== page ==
Do you realize you're a sex symbol? we ask Hugh Laurie. The actor turns a bright pink and stares at the floor. ''That's plainly absurd,'' he says. It's enormous fun watching the erudite and unflappable actor Hugh Laurie who plays the equally erudite and unflappable Dr. Gregory House on Fox's dramatic hit mumble and look, well, flapped. So we elaborate: No, really. You're the thinking woman's sex symbol. ''Oh?'' responds the Emmy nominee, with notable lack of enthusiasm. ''What I am and I'm sure everyone knows this is a profoundly unsexy person playing a sexy character.'' His British aplomb resurfaces. ''I'm actually crap in bed.''
Fans of Laurie's caustic American doc might not realize that the 46-year-old actor had a very different career in his native England. ''For 25 years, I was the clown [on TV series like Black Adder], pulling faces. Playing the clown is a form of hiding, I suppose.'' And yet here he is, very plainly not hiding in magazines and on their covers most often these days with guest star Sela Ward, 49, who popped up last season as Dr. House's former girlfriend, the now-married Stacy Warner. (House saved her husband from one of the show's mysterious diseases that only he can diagnose in approximately 40 minutes.) This season, Warner's back as the hospital's new legal counsel for seven episodes, thus offering further challenges to House's preferred state of tetchy misanthropy.
Ms. Ward was another conundrum for Laurie to ponder. ''It's a peculiar position to be in the only person in the country who hasn't watched Sela Ward in all these award-winning shows [Sisters, Once and Again]. So when they were so excited that she was going to play Stacy, I said, 'Great!... Who is she?' It made me feel like an Englishman.'' Laurie has subsequently become a big fan of the actress, who got the part simply because she's Sela Ward. ''As the writers became interested in the idea of Stacy, she started being described as a Sela Ward type,'' says executive producer David Shore. ''And, literally, I don't think another name came up. Sela's intelligent and a grown-up somebody you believe House could have been with.''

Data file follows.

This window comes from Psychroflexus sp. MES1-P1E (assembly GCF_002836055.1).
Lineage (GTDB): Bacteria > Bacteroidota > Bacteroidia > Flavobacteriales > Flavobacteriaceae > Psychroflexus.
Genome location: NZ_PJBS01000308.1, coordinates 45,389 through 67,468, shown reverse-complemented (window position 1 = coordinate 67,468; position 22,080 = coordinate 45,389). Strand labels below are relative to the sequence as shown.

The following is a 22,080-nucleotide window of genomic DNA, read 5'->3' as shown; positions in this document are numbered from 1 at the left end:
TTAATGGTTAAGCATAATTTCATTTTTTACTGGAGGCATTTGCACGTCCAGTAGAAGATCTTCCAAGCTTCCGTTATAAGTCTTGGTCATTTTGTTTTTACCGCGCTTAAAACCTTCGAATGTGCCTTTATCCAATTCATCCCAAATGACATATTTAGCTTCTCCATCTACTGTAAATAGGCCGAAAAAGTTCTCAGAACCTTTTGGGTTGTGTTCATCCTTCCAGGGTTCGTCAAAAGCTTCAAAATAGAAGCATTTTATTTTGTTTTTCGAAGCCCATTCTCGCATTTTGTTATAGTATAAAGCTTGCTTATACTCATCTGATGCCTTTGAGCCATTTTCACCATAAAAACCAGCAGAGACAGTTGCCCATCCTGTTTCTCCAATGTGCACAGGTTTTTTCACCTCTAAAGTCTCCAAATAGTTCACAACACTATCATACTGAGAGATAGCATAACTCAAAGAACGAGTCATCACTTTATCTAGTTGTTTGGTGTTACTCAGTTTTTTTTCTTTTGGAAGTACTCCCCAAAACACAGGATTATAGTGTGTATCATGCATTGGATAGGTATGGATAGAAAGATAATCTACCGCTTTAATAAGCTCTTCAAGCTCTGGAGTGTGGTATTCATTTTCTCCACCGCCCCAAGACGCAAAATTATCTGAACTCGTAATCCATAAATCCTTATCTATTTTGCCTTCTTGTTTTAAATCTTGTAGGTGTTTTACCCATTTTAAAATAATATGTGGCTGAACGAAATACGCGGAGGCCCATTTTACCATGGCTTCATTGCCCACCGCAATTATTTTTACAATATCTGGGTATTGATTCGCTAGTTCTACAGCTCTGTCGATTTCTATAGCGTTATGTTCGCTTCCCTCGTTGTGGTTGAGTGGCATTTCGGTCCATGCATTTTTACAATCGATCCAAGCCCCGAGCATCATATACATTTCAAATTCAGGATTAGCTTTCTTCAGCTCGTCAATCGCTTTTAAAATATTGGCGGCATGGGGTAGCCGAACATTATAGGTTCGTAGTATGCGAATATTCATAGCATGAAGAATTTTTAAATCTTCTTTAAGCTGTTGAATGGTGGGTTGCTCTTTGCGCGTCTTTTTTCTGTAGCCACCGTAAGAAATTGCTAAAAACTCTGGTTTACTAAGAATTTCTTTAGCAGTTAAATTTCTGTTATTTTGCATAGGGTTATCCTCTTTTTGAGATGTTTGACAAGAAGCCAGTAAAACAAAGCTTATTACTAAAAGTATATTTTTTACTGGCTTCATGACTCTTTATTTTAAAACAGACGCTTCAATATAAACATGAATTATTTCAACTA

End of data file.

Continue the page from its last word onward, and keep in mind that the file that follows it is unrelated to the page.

Amen to that. As fetching as the show's two other potential love interests are (young Dr. Cameron and youngish Dr. Cuddy), neither is (sorry, girls) in House's league. ''Stacy's the one character who is able to spar with him on a level playing field,'' says Ward. The amusing Mr. Laurie must be an entertaining colleague. ''Every show has its own particular culture and makeup of personalities,'' says Ward. ''On Once and Again, Billy Campbell brought out the little girl in me. We laughed our entire three seasons. Hugh is very intense about his work and doesn't have a lot of time for levity; he has an immense amount of dialogue. I've never worked on a medical or procedural series it's a serious business, much like the show.'' One would assume that House and Warner's relationship will build into something. ''I hope so. If it doesn't, that would be unfortunate,'' says Ward with a laugh, and a whiff of frustration: She's shot three episodes for the new season and nothing much has happened.
Which, to our minds, is just fine. Ms. Ward is a joy, but we've watched shows go down this Mulder-and-Scully road before, where romance is inserted where it doesn't belong. House is appealing not only because he's heroic and a seeker of truth, but because he's bitter and alone. ''What was that show Moonlighting!'' says Laurie. ''That idiot who said, Hey, these two are attractive, why don't we put them together? Death knell.''
Mary Kaye Schilling